In my last article, I shared three reasons why your family needs a summer routine. The truth is, without one, you are very likely to waste much more of the summer than you intend to.
The good news is: summer routines aren’t nearly as difficult to make as you might think. There is no reason to schedule things down to the minute, and you can always shift things around if you need to. All you really need to do is to lay out a general framework that will help guide you and your children through your day. Here’s what to do:
How to Create a Summer Routine
1. Take a sheet of paper and write down the hours of the day going down the left hand side.
2. Make a note of the times your children wake up and go to bed. Block off the time it takes to get up and dressed as well as the time it takes to wind down for bed, including baths, brushing teeth and reading stories. These times are now set aside for these activities.
3. If your kids are still little enough to nap or have quiet rest time, block off nap times as well. It’s okay if they go down a little earlier or a little later on a day-to-day basis, but you should have some idea of when they usually sleep. (And furthermore, just by having a schedule, your children might start sleeping a little more consistently if they don’t already.)
4. Mark off any standing obligations you have, such as ballet lessons at 5 pm or soccer lessons at 7 pm. If your schedule varies widely from day to day, you might need a weekly calendar instead of a daily one. Do whatever works best for you!
5. Mark off meal times, including the time you need to prepare the meal and clean up afterwards. The dishes won’t pile up nearly as quickly if you work on them while you are in the kitchen cooking anyways.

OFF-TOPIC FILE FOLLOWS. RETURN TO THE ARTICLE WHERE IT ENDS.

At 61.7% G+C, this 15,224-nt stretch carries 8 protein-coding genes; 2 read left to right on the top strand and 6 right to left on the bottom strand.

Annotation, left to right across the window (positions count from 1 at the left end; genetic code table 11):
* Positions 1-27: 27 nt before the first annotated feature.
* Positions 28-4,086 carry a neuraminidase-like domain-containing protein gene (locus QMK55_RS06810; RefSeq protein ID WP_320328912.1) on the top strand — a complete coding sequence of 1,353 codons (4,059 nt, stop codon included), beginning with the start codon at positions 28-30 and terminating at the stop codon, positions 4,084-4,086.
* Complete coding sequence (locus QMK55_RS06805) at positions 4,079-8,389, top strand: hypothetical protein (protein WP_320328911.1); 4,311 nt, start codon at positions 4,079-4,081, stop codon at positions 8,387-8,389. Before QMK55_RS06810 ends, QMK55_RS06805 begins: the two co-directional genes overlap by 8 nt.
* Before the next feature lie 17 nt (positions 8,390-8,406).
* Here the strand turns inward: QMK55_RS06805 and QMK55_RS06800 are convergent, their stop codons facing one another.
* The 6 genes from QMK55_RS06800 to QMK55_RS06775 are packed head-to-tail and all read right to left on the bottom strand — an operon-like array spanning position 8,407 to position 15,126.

6. Look at the time you have left. Chances are, you still have a few big blocks in the morning, afternoon or evening. What activities still need to get filled in? Do you need to set aside some time to work from home? When will you clean the house? When will you spend intentional time with your children? Fill them in wherever you think they should go.
**Need to see an example? You can see what my daily routine (during the school year) looks like here: A Day in the Life: Brittany
A Few Quick Tips
1. Let Your Schedule Be Your Guide: Your schedule isn’t set in stone. If you have to adjust or move things around a little, that’s okay! Let your schedule help you, not rule your life.
2. Don’t Schedule Down to the Minute: I find it is way more effective to plan my day in blocks. For example, I have a cleaning block in the morning and a working block mid-day. If my kids need something for a minute, it doesn’t throw off my whole schedule.
3. Leave Plenty of Margin Time: And the fact is, your kids WILL need something. Probably lots of somethings. And if your day is filled to the brim, there’s no way you’ll ever get it all done, even if it fits nicely in your schedule. Make sure your blocks of time are large enough and that you have margin time so you really can stick to your schedule.
4. Let Your Family Know: A schedule won’t do you any good if you’re the only one who knows about it. Share your schedule with your family and get their input, even if you feel silly. Otherwise, if no one knows about it, they won’t follow it, and your schedule will be useless.
As a work-at-home mom, having a daily routine is absolutely CRUCIAL for me to get everything done, but having seen the benefits of having one, I know I would have one whether I was working or not. They are simply that helpful.